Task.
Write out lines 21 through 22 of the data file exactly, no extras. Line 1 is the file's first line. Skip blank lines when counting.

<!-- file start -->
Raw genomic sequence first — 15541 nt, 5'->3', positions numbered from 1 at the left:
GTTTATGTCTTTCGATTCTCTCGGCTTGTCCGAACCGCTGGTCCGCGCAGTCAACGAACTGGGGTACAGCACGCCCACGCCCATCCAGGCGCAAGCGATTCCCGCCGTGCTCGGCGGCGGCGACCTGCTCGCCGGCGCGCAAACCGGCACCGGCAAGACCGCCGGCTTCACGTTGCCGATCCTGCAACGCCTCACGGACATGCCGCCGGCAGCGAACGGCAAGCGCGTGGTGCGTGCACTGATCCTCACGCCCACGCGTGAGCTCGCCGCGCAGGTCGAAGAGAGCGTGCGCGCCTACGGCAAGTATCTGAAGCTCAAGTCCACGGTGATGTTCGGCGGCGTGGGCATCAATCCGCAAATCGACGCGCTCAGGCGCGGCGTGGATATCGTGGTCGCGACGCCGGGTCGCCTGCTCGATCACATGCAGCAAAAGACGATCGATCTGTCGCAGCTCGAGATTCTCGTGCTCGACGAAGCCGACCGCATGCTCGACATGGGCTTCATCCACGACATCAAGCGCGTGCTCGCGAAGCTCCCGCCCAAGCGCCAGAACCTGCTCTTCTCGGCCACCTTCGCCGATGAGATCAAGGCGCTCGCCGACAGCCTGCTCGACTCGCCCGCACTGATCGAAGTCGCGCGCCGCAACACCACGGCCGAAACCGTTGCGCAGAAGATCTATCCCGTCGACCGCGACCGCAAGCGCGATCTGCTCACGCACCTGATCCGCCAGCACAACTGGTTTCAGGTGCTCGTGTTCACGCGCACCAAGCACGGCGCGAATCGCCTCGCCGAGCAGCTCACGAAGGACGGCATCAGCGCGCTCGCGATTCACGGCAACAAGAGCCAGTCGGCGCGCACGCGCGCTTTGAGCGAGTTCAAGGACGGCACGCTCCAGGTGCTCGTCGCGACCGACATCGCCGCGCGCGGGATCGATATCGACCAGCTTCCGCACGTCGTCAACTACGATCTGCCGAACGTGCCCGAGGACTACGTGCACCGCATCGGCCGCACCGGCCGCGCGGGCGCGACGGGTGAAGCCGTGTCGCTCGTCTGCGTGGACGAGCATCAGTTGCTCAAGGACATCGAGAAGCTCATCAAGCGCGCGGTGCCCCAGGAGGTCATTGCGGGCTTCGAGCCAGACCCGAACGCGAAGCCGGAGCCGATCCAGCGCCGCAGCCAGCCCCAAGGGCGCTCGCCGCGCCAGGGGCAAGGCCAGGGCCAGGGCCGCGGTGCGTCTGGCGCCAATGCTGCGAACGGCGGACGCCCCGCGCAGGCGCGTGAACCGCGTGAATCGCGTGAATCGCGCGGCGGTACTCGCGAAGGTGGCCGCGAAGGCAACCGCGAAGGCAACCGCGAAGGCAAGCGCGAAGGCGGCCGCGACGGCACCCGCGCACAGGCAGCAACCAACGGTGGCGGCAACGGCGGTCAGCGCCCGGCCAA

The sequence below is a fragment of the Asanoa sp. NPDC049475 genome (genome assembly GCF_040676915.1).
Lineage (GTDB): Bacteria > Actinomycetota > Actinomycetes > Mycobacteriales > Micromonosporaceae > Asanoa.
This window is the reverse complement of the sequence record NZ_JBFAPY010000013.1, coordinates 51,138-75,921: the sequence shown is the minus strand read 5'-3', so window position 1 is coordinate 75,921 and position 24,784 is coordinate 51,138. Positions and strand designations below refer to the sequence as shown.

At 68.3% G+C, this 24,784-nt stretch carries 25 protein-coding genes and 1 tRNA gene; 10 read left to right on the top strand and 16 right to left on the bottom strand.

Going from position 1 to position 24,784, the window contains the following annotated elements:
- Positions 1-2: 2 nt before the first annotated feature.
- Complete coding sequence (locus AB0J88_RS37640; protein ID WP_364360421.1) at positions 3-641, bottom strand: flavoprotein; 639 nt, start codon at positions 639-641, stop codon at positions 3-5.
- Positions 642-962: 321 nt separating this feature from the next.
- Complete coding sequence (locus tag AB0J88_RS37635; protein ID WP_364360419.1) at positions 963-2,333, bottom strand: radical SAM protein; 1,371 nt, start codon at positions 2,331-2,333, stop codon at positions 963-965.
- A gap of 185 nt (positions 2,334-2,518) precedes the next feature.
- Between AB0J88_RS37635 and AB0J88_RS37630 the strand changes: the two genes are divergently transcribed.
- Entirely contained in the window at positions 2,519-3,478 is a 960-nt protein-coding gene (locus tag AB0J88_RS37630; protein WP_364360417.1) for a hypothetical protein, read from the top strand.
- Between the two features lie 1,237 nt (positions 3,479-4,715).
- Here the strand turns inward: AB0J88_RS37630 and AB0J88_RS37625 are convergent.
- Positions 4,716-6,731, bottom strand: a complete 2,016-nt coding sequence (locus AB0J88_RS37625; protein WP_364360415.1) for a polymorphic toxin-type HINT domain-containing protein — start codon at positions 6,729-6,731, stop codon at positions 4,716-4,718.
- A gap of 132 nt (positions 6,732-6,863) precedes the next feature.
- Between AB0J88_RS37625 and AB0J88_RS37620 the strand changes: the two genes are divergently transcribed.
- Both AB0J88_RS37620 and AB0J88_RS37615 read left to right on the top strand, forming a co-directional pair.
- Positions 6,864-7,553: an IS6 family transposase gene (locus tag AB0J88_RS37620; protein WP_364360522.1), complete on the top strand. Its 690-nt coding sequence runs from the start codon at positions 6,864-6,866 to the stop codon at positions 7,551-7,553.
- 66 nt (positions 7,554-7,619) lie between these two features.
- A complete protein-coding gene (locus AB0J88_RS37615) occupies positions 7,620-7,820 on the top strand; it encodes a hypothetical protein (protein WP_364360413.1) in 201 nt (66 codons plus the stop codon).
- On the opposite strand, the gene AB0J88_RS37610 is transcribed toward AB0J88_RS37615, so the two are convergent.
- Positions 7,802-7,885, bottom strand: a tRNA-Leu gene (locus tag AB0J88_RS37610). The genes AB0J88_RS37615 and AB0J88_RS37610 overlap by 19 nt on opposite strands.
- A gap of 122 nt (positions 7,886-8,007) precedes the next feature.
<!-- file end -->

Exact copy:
- Positions 6,864-7,553: an IS6 family transposase gene (locus tag AB0J88_RS37620; protein WP_364360522.1), complete on the top strand. Its 690-nt coding sequence runs from the start codon at positions 6,864-6,866 to the stop codon at positions 7,551-7,553.
- 66 nt (positions 7,554-7,619) lie between these two features.